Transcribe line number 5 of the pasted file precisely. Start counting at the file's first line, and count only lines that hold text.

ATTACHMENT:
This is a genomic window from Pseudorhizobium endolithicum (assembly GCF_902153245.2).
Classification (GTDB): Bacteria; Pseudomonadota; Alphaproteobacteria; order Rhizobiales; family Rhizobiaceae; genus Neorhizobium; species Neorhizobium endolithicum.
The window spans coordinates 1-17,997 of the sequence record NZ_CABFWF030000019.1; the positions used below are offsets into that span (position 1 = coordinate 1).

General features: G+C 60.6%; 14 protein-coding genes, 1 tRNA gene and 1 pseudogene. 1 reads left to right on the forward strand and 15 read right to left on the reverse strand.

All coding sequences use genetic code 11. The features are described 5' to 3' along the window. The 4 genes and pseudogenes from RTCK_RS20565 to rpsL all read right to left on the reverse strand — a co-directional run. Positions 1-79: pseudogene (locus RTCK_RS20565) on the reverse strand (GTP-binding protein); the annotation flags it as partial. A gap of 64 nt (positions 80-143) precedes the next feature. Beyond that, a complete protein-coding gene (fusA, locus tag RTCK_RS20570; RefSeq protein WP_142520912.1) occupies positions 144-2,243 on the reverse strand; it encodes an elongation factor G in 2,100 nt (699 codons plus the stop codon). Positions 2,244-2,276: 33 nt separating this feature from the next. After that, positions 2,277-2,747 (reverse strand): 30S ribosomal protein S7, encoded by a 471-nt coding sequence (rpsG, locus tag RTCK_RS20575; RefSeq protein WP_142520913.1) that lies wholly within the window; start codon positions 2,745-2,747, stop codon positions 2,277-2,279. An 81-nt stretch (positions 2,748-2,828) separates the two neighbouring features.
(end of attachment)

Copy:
All coding sequences use genetic code 11. The features are described 5' to 3' along the window. The 4 genes and pseudogenes from RTCK_RS20565 to rpsL all read right to left on the reverse strand — a co-directional run. Positions 1-79: pseudogene (locus RTCK_RS20565) on the reverse strand (GTP-binding protein); the annotation flags it as partial. A gap of 64 nt (positions 80-143) precedes the next feature. Beyond that, a complete protein-coding gene (fusA, locus tag RTCK_RS20570; RefSeq protein WP_142520912.1) occupies positions 144-2,243 on the reverse strand; it encodes an elongation factor G in 2,100 nt (699 codons plus the stop codon). Positions 2,244-2,276: 33 nt separating this feature from the next. After that, positions 2,277-2,747 (reverse strand): 30S ribosomal protein S7, encoded by a 471-nt coding sequence (rpsG, locus tag RTCK_RS20575; RefSeq protein WP_142520913.1) that lies wholly within the window; start codon positions 2,745-2,747, stop codon positions 2,277-2,279. An 81-nt stretch (positions 2,748-2,828) separates the two neighbouring features.